The fountain lies nowadays on the surroundings of St Francis. Here were the ironworks under the arcades that sheltered the market later and today form a unique monumental whole.

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St Francis Convent - Church is ogival with a Romanesque appearance. Although it is thought to have been founded by Francis of Assisi himself at the beginning of the 13th century, the construction dates from the 14th except for the main front and some remains from the 13th century. It has Latin-cross floor.

It lies on plots that belonged to Soutomayor family next to the site of the old wall making use of some of the towers. Archbishop Malvar enlarged it in the late 18th century replacing the cloister and leaning against it the building of the present - day Local Tax Office. In the entrance of this office we find St Domenic’s Gate from the old wall.

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The burials inside are especially outstanding, mainly the one of Payo Gómez Charino (from Soutomayor family), who rests his foot on a lion and holding firmly its back. There is also a memory of his great deed: ‘Aquí yace el muy noble caballero Payo Gómez Charino el primero Señor de Rianjo que ganó a Sevilla siendo de moros y los privilegios de esta villa’.

The so-called Admiral of the Sea (Almirante do Mar) sent ships from Pontevedra, which broke the boat bridge and the chains that crossed the river Guadalquivir to defend Seville.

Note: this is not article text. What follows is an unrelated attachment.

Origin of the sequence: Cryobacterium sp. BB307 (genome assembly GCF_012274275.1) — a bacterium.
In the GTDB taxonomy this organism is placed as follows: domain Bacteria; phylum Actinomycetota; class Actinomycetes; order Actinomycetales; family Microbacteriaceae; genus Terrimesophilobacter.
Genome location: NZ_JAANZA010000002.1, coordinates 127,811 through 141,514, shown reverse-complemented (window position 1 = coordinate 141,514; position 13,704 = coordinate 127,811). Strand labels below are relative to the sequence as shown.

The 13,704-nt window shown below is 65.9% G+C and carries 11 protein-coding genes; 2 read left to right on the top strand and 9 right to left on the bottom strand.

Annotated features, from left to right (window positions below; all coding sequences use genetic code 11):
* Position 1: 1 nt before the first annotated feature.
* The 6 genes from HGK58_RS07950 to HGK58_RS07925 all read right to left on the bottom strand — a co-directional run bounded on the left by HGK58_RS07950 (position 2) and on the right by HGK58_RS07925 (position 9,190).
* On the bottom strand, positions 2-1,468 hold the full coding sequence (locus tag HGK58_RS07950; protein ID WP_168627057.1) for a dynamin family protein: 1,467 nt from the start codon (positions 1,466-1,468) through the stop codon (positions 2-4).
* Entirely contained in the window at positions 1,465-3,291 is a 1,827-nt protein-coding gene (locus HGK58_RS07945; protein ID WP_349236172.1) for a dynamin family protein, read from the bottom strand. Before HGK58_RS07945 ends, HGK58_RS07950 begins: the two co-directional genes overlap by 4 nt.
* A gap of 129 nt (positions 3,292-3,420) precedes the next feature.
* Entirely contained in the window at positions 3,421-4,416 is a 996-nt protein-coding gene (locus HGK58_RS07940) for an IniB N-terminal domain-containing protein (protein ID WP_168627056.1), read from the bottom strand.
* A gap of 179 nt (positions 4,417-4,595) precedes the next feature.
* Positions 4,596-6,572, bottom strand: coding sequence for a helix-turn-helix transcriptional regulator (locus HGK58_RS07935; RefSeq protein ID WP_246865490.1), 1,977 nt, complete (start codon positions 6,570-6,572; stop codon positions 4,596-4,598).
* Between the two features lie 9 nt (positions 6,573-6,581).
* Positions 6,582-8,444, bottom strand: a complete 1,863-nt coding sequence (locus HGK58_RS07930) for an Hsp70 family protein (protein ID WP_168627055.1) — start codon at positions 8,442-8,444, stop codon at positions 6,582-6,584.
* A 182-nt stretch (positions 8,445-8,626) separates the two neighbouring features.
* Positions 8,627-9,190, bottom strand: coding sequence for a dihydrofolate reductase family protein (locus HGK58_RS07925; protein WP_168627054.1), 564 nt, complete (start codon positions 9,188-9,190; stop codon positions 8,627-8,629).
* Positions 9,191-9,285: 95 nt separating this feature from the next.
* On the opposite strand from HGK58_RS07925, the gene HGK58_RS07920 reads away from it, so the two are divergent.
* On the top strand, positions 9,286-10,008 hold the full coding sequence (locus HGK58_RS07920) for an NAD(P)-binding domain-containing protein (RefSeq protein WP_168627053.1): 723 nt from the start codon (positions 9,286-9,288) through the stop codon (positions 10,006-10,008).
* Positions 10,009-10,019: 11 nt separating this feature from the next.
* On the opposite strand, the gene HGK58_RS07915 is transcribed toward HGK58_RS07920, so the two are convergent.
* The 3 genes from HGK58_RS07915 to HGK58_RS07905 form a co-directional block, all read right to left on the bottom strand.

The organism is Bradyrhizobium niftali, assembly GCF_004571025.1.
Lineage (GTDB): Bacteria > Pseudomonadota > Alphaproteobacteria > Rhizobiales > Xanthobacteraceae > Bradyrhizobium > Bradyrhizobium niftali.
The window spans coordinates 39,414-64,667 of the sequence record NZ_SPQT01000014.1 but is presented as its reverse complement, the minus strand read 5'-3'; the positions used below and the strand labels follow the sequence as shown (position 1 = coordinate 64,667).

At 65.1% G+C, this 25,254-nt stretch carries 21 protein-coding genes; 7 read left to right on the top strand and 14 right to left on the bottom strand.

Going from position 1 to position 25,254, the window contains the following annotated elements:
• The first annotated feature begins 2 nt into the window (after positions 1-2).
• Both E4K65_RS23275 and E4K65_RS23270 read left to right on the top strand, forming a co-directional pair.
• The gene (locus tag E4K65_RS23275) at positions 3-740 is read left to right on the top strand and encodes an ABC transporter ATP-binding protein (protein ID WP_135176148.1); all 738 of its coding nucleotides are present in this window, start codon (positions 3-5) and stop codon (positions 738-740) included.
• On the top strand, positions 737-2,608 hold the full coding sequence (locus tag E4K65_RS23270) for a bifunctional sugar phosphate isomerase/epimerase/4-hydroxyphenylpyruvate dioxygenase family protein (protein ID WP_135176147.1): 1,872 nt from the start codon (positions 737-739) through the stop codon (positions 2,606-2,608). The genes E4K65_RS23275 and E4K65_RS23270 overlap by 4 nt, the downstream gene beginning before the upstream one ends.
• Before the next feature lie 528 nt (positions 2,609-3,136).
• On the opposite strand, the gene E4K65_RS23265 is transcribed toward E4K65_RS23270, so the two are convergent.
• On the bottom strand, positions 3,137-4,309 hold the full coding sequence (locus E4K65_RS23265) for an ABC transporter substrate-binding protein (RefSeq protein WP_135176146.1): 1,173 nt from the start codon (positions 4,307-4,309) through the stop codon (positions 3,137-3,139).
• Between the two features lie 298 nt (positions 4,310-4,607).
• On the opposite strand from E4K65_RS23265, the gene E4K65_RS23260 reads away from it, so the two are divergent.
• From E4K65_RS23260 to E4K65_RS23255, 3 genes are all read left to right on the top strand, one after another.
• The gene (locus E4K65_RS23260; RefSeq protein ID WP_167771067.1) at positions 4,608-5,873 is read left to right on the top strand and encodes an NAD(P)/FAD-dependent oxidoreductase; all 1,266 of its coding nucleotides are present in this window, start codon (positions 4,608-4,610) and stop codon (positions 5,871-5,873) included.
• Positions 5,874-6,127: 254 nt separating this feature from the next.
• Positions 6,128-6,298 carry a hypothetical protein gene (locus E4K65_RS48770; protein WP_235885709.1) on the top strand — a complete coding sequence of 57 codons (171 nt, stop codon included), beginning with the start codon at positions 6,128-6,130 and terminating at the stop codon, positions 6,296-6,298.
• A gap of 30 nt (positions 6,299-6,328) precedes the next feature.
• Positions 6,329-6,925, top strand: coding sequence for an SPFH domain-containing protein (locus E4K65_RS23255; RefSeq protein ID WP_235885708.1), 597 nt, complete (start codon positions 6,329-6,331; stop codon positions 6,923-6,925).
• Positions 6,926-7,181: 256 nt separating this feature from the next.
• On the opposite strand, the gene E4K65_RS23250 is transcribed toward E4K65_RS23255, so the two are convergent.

Ferdinand III, the Saint granted privileges to Pontevedra to thank Payo Gómez Charino, a great warrior and poet.

St Mary and St Francis are placed on the humps that long before had been occupied by the two fort hills of Pontevedra.

Outside the old Pontevedra, we find the church of St Clare’s Convent with nuns of the Order of St Clare. It dates from the late 14th century and has ogival style. It is thought to have been founded in the late 13th century. At that moment, this area was near the gate and battlemented tower of the Wall called Rocha Forte.

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We must stand out the polygonal apse, which is higher than the nave, and the entrance to the northern side. It is Gothic and is flanked by columns that represent the Last Judgement. The rest of the church is hidden by the convent building. Inside there are Baroque altars and leather pediments.